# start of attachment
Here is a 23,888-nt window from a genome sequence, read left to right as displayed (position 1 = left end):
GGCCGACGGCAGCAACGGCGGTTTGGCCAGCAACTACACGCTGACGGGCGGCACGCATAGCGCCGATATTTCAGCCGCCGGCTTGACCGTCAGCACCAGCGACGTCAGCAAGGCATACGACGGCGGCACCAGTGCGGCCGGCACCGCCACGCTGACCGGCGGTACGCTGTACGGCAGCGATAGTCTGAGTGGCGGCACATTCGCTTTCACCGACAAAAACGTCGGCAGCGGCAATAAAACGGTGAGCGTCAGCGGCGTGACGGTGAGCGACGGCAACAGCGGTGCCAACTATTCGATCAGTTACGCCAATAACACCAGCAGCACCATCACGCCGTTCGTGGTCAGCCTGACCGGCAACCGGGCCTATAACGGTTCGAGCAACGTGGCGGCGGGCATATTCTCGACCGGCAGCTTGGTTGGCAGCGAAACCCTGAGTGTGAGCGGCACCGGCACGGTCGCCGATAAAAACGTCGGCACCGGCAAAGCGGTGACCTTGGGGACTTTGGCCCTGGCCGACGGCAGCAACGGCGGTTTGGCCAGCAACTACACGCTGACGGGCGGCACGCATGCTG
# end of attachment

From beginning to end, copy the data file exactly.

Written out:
Here is a 23,888-nt window from a genome sequence, read left to right as displayed (position 1 = left end):
GGCCGACGGCAGCAACGGCGGTTTGGCCAGCAACTACACGCTGACGGGCGGCACGCATAGCGCCGATATTTCAGCCGCCGGCTTGACCGTCAGCACCAGCGACGTCAGCAAGGCATACGACGGCGGCACCAGTGCGGCCGGCACCGCCACGCTGACCGGCGGTACGCTGTACGGCAGCGATAGTCTGAGTGGCGGCACATTCGCTTTCACCGACAAAAACGTCGGCAGCGGCAATAAAACGGTGAGCGTCAGCGGCGTGACGGTGAGCGACGGCAACAGCGGTGCCAACTATTCGATCAGTTACGCCAATAACACCAGCAGCACCATCACGCCGTTCGTGGTCAGCCTGACCGGCAACCGGGCCTATAACGGTTCGAGCAACGTGGCGGCGGGCATATTCTCGACCGGCAGCTTGGTTGGCAGCGAAACCCTGAGTGTGAGCGGCACCGGCACGGTCGCCGATAAAAACGTCGGCACCGGCAAAGCGGTGACCTTGGGGACTTTGGCCCTGGCCGACGGCAGCAACGGCGGTTTGGCCAGCAACTACACGCTGACGGGCGGCACGCATGCTG